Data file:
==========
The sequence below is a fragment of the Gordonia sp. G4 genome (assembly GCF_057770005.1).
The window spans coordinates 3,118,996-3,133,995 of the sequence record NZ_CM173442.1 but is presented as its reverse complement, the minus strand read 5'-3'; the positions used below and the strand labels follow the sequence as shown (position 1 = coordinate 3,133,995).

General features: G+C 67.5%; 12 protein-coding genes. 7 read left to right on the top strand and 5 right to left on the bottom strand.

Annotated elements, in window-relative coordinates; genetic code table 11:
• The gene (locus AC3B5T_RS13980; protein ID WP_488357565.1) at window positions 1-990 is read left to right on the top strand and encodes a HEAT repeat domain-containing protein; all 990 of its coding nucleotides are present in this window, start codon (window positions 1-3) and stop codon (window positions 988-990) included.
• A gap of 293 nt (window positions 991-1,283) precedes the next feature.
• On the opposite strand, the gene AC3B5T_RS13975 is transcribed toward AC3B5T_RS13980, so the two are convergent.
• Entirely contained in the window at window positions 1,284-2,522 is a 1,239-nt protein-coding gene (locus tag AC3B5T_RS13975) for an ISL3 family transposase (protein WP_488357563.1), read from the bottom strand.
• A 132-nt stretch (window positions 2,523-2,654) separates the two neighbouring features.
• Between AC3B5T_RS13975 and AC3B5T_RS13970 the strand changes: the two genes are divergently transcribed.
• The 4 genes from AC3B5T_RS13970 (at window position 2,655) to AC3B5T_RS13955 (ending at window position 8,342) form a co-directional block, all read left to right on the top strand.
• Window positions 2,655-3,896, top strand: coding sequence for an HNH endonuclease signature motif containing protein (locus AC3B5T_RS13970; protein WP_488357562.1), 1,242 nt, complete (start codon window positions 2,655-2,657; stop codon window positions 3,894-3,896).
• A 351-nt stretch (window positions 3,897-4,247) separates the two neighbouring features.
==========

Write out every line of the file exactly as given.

The sequence below is a fragment of the Gordonia sp. G4 genome (assembly GCF_057770005.1).
The window spans coordinates 3,118,996-3,133,995 of the sequence record NZ_CM173442.1 but is presented as its reverse complement, the minus strand read 5'-3'; the positions used below and the strand labels follow the sequence as shown (position 1 = coordinate 3,133,995).

General features: G+C 67.5%; 12 protein-coding genes. 7 read left to right on the top strand and 5 right to left on the bottom strand.

Annotated elements, in window-relative coordinates; genetic code table 11:
• The gene (locus AC3B5T_RS13980; protein ID WP_488357565.1) at window positions 1-990 is read left to right on the top strand and encodes a HEAT repeat domain-containing protein; all 990 of its coding nucleotides are present in this window, start codon (window positions 1-3) and stop codon (window positions 988-990) included.
• A gap of 293 nt (window positions 991-1,283) precedes the next feature.
• On the opposite strand, the gene AC3B5T_RS13975 is transcribed toward AC3B5T_RS13980, so the two are convergent.
• Entirely contained in the window at window positions 1,284-2,522 is a 1,239-nt protein-coding gene (locus tag AC3B5T_RS13975) for an ISL3 family transposase (protein WP_488357563.1), read from the bottom strand.
• A 132-nt stretch (window positions 2,523-2,654) separates the two neighbouring features.
• Between AC3B5T_RS13975 and AC3B5T_RS13970 the strand changes: the two genes are divergently transcribed.
• The 4 genes from AC3B5T_RS13970 (at window position 2,655) to AC3B5T_RS13955 (ending at window position 8,342) form a co-directional block, all read left to right on the top strand.
• Window positions 2,655-3,896, top strand: coding sequence for an HNH endonuclease signature motif containing protein (locus AC3B5T_RS13970; protein WP_488357562.1), 1,242 nt, complete (start codon window positions 2,655-2,657; stop codon window positions 3,894-3,896).
• A 351-nt stretch (window positions 3,897-4,247) separates the two neighbouring features.